20

Cost. Every price raise results in fewer sales. Size. Cooling has to fit somewhere, those handgrips are already full of batteries... Weight. There's a reason P&S are popular and not lugging around a brick is one of them =) Battery Life. Cooling costs energy, lost energy means fewer shots in each battery pack. Minor Improvement: only shots pushing ...


19

Oh man. Yes lasers can and will damage your camera's sensor! Your laser pointer is probably weak enough, but I still wouldn't risk it. Light painting (as you were doing), is okay, so long as you're not pointing your laser directly into the lens, however, if you plan on doing more light painting, I would switch to an LED or incandescent source instead of a ...


19

Its easiest to understand the difference when both the larger and smaller sensor have the same megapixels. If we have a couple hypothetical cameras, one with a smaller APS-C sensor and one with a Full Frame sensor, and assume both have 8 megapixels, the difference boils down to pixel density. An APS-C sensor is about 24x15mm, while a Full Frame (FF) sensor ...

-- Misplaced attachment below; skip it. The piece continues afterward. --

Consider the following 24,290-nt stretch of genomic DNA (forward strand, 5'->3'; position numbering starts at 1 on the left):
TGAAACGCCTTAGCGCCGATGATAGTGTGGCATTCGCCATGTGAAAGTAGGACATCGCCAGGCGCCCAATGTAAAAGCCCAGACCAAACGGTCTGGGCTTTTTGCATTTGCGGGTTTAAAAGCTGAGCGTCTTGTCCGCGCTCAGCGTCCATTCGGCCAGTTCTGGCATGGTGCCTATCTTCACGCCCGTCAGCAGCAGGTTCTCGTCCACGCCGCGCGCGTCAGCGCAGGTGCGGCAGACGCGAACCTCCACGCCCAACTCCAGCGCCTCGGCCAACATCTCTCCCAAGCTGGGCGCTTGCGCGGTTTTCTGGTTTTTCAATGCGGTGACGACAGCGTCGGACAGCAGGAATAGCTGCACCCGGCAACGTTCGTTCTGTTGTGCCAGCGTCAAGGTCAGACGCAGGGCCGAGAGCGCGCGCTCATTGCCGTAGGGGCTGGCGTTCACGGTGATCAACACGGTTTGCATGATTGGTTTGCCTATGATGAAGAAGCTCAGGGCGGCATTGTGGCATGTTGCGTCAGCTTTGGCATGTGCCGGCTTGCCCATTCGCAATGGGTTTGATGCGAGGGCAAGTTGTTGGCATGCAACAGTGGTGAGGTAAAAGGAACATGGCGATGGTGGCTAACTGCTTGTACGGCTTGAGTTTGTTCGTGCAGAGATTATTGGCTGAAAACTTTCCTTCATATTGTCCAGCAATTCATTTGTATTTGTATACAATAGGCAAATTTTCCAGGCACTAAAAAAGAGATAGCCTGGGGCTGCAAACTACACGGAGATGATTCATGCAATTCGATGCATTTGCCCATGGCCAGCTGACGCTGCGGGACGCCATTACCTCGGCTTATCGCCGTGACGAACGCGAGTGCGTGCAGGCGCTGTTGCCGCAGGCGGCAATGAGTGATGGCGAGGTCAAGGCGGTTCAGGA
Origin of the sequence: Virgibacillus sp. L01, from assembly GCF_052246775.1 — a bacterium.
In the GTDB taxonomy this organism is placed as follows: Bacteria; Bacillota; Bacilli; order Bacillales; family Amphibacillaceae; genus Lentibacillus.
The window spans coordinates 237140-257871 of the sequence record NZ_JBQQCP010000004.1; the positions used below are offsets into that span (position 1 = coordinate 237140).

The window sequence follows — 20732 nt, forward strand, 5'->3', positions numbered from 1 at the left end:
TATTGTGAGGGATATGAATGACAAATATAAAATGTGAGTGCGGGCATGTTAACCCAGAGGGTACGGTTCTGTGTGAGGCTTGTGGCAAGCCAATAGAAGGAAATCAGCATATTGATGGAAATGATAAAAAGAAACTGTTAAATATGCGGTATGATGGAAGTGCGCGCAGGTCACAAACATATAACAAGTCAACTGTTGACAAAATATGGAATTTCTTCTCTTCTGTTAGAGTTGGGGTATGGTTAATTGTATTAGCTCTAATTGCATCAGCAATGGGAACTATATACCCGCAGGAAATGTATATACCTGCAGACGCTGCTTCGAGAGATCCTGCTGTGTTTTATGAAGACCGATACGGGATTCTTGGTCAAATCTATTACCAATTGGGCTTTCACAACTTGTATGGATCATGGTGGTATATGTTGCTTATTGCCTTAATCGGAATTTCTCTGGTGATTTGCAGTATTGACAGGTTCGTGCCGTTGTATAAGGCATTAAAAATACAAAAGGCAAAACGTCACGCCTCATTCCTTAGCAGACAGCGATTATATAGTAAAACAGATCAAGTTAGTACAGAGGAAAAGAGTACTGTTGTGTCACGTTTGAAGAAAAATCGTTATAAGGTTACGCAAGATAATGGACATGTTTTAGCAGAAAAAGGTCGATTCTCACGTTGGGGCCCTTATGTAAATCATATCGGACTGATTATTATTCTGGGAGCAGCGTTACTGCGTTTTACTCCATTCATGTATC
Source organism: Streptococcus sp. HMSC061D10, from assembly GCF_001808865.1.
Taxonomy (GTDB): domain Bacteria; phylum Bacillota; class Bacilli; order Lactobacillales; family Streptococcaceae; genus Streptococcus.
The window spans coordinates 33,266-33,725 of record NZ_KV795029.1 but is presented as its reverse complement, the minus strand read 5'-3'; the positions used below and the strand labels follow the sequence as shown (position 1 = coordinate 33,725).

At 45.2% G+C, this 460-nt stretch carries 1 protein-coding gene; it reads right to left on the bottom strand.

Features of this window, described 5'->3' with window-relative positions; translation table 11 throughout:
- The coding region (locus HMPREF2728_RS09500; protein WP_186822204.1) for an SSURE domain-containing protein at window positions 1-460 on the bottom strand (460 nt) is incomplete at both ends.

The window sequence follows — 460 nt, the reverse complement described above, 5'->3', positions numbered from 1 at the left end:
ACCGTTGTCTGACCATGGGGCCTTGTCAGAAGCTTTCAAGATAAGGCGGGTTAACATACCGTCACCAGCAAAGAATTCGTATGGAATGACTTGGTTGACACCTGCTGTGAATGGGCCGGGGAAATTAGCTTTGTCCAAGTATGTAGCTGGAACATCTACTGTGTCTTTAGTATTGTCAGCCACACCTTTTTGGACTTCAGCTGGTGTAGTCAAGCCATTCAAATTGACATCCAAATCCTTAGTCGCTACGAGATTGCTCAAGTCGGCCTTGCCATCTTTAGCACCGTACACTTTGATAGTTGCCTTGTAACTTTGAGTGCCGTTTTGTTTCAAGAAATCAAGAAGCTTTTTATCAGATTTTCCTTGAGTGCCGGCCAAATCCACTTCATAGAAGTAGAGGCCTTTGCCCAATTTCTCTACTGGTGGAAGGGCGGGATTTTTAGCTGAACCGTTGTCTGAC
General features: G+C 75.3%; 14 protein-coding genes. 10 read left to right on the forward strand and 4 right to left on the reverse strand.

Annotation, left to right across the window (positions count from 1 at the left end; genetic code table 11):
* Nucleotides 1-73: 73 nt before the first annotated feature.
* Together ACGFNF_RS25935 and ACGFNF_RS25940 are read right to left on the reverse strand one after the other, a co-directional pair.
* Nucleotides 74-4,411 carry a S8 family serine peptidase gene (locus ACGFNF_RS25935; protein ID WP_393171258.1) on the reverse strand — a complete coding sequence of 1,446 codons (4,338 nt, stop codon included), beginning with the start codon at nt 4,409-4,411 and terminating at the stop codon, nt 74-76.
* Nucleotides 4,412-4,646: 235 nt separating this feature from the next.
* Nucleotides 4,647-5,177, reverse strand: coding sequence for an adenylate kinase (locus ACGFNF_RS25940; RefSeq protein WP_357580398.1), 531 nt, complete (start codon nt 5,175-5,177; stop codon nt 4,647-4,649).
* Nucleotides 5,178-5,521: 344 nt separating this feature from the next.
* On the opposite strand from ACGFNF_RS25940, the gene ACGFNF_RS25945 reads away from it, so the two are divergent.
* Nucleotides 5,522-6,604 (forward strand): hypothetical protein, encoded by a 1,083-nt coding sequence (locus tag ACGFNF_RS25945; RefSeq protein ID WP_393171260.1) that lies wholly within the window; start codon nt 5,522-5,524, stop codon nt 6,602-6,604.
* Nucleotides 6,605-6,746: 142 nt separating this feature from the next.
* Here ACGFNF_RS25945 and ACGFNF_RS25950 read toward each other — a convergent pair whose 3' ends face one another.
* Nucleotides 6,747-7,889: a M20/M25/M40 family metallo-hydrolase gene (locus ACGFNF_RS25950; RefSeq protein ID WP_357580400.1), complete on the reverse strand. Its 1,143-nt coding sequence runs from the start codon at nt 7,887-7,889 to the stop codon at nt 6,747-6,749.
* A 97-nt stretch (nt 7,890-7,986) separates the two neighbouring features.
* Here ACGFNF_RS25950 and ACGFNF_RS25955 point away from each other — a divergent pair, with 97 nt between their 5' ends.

18

A rocket blower can be worse than not cleaning at all. it inhales air from your environment - which can be dustier than your sensor. I use Pec Pad (pecpads) and Eclipse cleaning solution, with a sensor swipe. This link has all of these products in the search. It works well to remove spots. A tip - take a picture of a clear blue sky at f/22 to identify ...


18

Please note that the following is a simplification of how things actually work Background: In digital photography, a light pattern is focused by the lens onto the image sensor. The image sensor is made up of millions of tiny light-sensitive sensors whose measurements are combined to form a 2-dimential array of pixels. Each tiny sensor produces a single ...